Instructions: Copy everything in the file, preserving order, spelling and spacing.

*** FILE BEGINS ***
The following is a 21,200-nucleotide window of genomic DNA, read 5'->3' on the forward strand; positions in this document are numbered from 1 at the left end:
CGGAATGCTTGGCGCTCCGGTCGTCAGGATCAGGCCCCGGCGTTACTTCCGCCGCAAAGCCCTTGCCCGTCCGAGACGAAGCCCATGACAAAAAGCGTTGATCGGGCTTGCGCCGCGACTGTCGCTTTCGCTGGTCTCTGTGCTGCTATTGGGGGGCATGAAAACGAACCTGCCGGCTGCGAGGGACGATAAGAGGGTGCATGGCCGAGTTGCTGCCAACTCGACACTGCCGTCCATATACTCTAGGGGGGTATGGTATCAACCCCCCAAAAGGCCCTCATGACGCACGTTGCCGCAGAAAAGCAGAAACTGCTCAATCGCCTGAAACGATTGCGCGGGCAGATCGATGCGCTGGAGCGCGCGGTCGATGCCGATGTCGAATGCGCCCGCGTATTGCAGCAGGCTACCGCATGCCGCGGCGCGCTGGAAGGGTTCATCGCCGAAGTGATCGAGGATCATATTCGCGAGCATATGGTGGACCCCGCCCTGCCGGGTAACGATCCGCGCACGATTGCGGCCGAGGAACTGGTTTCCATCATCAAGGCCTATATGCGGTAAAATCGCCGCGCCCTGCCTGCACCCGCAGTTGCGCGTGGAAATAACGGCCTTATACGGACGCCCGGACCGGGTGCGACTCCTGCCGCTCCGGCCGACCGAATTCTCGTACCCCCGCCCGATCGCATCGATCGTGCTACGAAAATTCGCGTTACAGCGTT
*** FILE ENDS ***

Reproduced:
The following is a 21,200-nucleotide window of genomic DNA, read 5'->3' on the forward strand; positions in this document are numbered from 1 at the left end:
CGGAATGCTTGGCGCTCCGGTCGTCAGGATCAGGCCCCGGCGTTACTTCCGCCGCAAAGCCCTTGCCCGTCCGAGACGAAGCCCATGACAAAAAGCGTTGATCGGGCTTGCGCCGCGACTGTCGCTTTCGCTGGTCTCTGTGCTGCTATTGGGGGGCATGAAAACGAACCTGCCGGCTGCGAGGGACGATAAGAGGGTGCATGGCCGAGTTGCTGCCAACTCGACACTGCCGTCCATATACTCTAGGGGGGTATGGTATCAACCCCCCAAAAGGCCCTCATGACGCACGTTGCCGCAGAAAAGCAGAAACTGCTCAATCGCCTGAAACGATTGCGCGGGCAGATCGATGCGCTGGAGCGCGCGGTCGATGCCGATGTCGAATGCGCCCGCGTATTGCAGCAGGCTACCGCATGCCGCGGCGCGCTGGAAGGGTTCATCGCCGAAGTGATCGAGGATCATATTCGCGAGCATATGGTGGACCCCGCCCTGCCGGGTAACGATCCGCGCACGATTGCGGCCGAGGAACTGGTTTCCATCATCAAGGCCTATATGCGGTAAAATCGCCGCGCCCTGCCTGCACCCGCAGTTGCGCGTGGAAATAACGGCCTTATACGGACGCCCGGACCGGGTGCGACTCCTGCCGCTCCGGCCGACCGAATTCTCGTACCCCCGCCCGATCGCATCGATCGTGCTACGAAAATTCGCGTTACAGCGTT